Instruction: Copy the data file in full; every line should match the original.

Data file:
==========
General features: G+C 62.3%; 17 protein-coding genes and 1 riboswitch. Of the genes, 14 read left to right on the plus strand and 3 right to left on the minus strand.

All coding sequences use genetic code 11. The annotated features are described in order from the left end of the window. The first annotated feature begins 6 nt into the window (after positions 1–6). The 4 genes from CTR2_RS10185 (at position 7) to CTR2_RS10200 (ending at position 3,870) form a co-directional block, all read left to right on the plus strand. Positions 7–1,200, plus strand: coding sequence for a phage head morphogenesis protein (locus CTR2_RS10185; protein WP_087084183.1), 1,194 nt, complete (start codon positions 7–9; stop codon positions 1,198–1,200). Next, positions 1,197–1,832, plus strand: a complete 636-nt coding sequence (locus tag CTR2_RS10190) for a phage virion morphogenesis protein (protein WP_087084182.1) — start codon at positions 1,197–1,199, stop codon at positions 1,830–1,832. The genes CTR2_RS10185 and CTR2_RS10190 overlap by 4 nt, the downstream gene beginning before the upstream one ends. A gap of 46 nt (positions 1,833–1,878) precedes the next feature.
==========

General features: G+C 62.3%; 17 protein-coding genes and 1 riboswitch. Of the genes, 14 read left to right on the plus strand and 3 right to left on the minus strand.

All coding sequences use genetic code 11. The annotated features are described in order from the left end of the window. The first annotated feature begins 6 nt into the window (after positions 1–6). The 4 genes from CTR2_RS10185 (at position 7) to CTR2_RS10200 (ending at position 3,870) form a co-directional block, all read left to right on the plus strand. Positions 7–1,200, plus strand: coding sequence for a phage head morphogenesis protein (locus CTR2_RS10185; protein WP_087084183.1), 1,194 nt, complete (start codon positions 7–9; stop codon positions 1,198–1,200). Next, positions 1,197–1,832, plus strand: a complete 636-nt coding sequence (locus tag CTR2_RS10190) for a phage virion morphogenesis protein (protein WP_087084182.1) — start codon at positions 1,197–1,199, stop codon at positions 1,830–1,832. The genes CTR2_RS10185 and CTR2_RS10190 overlap by 4 nt, the downstream gene beginning before the upstream one ends. A gap of 46 nt (positions 1,833–1,878) precedes the next feature.